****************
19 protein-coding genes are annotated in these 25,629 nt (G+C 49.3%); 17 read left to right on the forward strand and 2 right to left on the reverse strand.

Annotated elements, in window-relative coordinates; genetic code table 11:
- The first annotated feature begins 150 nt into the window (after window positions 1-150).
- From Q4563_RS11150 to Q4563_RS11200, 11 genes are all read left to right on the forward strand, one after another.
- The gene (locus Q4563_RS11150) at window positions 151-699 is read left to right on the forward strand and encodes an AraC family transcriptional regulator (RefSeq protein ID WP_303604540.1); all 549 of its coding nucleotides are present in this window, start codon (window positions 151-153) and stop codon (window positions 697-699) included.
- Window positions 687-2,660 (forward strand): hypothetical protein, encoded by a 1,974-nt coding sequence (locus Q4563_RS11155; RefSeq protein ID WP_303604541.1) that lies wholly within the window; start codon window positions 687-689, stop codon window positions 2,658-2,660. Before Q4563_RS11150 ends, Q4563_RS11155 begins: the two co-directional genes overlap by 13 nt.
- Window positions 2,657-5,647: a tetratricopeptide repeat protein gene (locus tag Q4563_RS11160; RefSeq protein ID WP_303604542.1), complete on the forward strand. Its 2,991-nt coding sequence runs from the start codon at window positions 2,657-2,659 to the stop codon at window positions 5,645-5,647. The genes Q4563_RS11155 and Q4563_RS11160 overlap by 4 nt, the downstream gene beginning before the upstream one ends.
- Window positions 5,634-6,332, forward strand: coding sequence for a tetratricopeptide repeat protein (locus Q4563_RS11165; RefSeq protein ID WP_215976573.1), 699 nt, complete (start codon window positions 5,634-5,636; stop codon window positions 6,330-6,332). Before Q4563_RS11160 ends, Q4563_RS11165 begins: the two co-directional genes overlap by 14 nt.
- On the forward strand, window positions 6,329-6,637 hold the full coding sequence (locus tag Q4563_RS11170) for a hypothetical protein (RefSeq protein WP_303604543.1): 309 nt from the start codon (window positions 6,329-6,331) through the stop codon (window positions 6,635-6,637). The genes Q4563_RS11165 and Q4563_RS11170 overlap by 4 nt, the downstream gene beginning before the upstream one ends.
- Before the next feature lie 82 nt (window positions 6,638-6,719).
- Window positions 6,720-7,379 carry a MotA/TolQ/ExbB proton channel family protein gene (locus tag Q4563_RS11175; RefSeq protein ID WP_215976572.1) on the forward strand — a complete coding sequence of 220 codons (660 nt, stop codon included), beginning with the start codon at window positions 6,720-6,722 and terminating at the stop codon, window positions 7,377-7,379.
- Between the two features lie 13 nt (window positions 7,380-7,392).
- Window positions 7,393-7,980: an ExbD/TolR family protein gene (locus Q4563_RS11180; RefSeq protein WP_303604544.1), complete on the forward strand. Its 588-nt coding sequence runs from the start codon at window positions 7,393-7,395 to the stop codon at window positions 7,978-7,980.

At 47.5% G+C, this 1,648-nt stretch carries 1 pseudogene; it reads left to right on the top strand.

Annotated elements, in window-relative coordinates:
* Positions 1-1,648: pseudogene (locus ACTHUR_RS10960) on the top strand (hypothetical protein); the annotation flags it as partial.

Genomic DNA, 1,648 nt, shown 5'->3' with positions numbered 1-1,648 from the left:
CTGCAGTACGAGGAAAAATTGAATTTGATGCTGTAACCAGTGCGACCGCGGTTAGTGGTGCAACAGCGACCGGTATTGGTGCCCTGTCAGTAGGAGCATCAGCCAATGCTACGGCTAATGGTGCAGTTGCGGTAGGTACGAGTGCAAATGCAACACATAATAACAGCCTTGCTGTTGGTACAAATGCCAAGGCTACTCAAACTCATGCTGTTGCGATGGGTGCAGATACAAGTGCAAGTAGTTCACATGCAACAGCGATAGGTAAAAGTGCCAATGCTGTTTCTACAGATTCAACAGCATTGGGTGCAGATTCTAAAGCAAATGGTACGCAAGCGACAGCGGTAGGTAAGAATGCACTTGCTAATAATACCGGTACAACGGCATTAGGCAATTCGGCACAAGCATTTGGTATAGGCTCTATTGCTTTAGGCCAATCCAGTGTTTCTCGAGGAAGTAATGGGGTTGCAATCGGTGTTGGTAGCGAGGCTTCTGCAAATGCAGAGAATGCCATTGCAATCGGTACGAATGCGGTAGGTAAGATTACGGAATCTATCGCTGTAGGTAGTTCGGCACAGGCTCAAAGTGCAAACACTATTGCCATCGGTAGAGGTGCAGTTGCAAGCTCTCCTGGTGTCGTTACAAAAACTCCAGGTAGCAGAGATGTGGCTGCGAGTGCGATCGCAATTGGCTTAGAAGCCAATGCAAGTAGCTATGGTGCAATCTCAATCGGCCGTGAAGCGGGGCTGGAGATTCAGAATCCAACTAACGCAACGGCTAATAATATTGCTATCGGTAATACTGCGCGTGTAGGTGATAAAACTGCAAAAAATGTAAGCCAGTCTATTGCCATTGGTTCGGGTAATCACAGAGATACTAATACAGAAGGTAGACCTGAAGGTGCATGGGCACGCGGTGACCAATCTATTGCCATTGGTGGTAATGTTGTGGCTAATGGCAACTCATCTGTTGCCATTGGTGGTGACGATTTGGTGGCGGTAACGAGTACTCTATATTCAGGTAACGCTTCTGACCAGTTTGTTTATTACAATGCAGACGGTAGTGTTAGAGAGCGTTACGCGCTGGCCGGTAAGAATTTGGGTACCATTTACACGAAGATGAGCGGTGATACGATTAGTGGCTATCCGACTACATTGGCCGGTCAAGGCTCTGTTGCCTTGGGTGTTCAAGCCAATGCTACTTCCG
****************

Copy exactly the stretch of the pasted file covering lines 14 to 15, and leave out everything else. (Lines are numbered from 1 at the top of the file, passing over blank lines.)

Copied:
At 47.5% G+C, this 1,648-nt stretch carries 1 pseudogene; it reads left to right on the top strand.

Annotated elements, in window-relative coordinates: